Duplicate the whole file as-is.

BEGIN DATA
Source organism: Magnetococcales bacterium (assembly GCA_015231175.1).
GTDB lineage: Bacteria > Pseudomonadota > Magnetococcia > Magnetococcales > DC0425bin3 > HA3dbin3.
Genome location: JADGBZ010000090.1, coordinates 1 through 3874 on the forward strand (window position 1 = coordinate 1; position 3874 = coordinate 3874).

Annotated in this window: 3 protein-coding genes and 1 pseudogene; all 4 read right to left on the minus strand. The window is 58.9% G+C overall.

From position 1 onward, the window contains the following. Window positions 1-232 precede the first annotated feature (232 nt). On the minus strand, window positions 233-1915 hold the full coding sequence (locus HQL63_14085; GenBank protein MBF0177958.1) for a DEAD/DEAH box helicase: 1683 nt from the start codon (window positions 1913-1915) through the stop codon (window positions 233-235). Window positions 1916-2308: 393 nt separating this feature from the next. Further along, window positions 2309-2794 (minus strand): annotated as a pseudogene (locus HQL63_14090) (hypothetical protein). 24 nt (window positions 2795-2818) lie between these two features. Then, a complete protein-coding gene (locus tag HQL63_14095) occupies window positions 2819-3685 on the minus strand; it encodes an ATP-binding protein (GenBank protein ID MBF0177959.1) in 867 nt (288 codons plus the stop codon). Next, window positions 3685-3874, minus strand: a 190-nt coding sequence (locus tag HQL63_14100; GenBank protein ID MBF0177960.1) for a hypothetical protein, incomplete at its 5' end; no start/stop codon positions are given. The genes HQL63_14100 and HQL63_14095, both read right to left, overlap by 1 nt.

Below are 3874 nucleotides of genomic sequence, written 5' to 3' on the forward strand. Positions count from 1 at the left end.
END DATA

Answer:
Source organism: Magnetococcales bacterium (assembly GCA_015231175.1).
GTDB lineage: Bacteria > Pseudomonadota > Magnetococcia > Magnetococcales > DC0425bin3 > HA3dbin3.
Genome location: JADGBZ010000090.1, coordinates 1 through 3874 on the forward strand (window position 1 = coordinate 1; position 3874 = coordinate 3874).

Annotated in this window: 3 protein-coding genes and 1 pseudogene; all 4 read right to left on the minus strand. The window is 58.9% G+C overall.

From position 1 onward, the window contains the following. Window positions 1-232 precede the first annotated feature (232 nt). On the minus strand, window positions 233-1915 hold the full coding sequence (locus HQL63_14085; GenBank protein MBF0177958.1) for a DEAD/DEAH box helicase: 1683 nt from the start codon (window positions 1913-1915) through the stop codon (window positions 233-235). Window positions 1916-2308: 393 nt separating this feature from the next. Further along, window positions 2309-2794 (minus strand): annotated as a pseudogene (locus HQL63_14090) (hypothetical protein). 24 nt (window positions 2795-2818) lie between these two features. Then, a complete protein-coding gene (locus tag HQL63_14095) occupies window positions 2819-3685 on the minus strand; it encodes an ATP-binding protein (GenBank protein ID MBF0177959.1) in 867 nt (288 codons plus the stop codon). Next, window positions 3685-3874, minus strand: a 190-nt coding sequence (locus tag HQL63_14100; GenBank protein ID MBF0177960.1) for a hypothetical protein, incomplete at its 5' end; no start/stop codon positions are given. The genes HQL63_14100 and HQL63_14095, both read right to left, overlap by 1 nt.

Below are 3874 nucleotides of genomic sequence, written 5' to 3' on the forward strand. Positions count from 1 at the left end.